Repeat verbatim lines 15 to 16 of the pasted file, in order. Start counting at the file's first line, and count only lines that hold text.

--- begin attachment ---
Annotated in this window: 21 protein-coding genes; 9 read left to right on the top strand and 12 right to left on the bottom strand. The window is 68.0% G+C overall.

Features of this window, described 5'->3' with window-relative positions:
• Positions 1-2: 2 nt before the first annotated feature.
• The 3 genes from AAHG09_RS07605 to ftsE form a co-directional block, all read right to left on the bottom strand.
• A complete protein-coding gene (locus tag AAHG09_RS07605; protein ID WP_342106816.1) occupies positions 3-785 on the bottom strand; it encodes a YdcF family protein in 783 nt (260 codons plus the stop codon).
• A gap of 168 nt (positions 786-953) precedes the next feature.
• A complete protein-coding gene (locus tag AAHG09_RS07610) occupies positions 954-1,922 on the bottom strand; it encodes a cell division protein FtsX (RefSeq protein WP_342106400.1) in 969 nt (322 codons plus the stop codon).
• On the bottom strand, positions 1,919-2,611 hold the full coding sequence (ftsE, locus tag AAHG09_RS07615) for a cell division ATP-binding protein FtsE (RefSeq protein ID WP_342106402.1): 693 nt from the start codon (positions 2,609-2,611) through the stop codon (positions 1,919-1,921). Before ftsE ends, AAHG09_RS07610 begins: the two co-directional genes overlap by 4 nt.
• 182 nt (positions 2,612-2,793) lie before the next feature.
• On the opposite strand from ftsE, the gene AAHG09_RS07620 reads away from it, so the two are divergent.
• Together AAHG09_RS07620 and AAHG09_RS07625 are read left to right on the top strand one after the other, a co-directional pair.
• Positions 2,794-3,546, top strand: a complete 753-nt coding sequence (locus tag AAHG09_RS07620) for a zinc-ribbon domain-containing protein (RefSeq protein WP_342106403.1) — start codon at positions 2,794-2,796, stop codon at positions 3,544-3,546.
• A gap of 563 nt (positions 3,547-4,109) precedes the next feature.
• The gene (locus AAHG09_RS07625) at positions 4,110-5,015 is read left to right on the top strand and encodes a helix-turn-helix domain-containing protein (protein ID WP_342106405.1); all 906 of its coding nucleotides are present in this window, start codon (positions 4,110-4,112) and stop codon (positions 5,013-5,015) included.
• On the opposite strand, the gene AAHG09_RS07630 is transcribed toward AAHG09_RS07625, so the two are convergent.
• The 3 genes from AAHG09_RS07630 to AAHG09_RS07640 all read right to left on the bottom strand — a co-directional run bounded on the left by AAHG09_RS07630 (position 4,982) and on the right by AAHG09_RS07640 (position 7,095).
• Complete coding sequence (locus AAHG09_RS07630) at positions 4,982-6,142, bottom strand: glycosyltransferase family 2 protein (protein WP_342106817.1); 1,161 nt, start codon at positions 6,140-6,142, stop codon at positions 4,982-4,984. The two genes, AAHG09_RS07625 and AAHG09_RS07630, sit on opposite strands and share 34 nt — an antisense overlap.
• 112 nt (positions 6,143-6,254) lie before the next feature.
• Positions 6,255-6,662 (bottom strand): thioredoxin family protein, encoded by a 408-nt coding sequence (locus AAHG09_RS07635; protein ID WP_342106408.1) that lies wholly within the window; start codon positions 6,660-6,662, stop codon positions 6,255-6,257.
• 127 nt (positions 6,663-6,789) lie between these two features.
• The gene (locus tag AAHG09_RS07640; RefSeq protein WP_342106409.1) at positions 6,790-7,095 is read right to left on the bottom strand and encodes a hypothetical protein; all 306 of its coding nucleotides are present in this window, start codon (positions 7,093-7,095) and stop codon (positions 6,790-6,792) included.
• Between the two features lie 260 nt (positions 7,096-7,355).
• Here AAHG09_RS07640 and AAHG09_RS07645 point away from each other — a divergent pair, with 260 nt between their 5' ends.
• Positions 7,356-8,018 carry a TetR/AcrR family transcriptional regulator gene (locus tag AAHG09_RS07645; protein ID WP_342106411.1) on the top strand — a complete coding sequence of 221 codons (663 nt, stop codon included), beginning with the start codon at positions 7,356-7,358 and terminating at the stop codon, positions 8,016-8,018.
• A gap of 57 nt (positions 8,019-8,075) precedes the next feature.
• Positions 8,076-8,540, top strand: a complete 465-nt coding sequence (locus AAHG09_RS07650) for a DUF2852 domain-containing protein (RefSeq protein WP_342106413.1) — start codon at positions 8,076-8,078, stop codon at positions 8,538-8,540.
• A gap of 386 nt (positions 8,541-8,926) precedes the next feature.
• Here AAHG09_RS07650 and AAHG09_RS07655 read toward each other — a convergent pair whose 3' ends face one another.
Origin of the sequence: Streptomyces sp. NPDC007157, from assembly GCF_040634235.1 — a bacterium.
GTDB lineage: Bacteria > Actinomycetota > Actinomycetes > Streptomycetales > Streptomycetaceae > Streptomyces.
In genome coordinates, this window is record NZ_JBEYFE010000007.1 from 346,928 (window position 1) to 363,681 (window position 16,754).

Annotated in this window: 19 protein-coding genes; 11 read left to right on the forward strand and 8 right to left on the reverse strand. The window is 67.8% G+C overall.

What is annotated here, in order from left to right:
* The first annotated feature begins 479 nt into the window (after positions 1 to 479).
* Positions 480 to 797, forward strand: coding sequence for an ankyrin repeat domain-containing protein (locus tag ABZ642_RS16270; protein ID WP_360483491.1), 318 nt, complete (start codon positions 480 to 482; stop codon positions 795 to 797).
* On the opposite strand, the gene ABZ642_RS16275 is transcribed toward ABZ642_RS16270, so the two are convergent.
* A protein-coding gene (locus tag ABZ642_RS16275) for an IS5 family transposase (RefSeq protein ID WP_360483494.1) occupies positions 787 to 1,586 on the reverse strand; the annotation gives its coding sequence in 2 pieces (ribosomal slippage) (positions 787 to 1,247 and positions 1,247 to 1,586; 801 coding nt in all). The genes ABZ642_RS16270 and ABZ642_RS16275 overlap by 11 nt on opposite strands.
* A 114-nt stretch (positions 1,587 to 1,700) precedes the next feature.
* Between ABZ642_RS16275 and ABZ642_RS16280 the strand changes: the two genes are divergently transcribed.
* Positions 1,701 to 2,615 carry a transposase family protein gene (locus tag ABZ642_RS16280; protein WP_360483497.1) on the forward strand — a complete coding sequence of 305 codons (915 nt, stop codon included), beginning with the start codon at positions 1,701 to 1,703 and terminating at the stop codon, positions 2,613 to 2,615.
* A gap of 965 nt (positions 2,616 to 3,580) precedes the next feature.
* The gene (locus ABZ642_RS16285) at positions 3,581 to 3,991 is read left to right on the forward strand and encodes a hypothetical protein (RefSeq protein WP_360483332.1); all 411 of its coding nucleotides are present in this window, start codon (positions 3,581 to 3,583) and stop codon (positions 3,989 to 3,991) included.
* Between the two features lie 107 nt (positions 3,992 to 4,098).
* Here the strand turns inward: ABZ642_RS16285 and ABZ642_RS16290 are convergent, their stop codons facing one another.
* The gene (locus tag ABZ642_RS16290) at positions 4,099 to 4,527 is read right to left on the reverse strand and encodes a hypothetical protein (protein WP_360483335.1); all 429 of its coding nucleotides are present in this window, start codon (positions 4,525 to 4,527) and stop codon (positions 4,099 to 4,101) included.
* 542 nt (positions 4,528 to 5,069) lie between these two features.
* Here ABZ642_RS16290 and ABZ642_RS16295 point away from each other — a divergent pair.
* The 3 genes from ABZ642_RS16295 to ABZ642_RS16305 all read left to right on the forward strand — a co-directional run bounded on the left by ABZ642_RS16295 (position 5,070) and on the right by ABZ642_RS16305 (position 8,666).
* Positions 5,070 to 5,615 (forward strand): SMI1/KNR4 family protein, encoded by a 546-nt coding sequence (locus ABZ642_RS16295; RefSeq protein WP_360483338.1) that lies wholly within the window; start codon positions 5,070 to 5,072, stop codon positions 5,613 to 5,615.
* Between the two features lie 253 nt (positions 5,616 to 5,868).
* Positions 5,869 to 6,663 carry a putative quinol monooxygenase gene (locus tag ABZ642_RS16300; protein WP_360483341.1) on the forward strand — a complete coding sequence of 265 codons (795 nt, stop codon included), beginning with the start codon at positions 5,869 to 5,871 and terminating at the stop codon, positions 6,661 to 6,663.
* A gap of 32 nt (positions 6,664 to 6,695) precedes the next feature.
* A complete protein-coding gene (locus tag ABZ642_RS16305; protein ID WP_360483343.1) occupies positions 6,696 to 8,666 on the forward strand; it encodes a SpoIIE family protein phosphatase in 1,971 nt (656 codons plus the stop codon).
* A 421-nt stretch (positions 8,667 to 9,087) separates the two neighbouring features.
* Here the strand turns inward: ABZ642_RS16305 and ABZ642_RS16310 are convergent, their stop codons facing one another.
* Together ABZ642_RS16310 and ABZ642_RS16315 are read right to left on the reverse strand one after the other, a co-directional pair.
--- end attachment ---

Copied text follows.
• On the opposite strand, the gene AAHG09_RS07630 is transcribed toward AAHG09_RS07625, so the two are convergent.
• The 3 genes from AAHG09_RS07630 to AAHG09_RS07640 all read right to left on the bottom strand — a co-directional run bounded on the left by AAHG09_RS07630 (position 4,982) and on the right by AAHG09_RS07640 (position 7,095).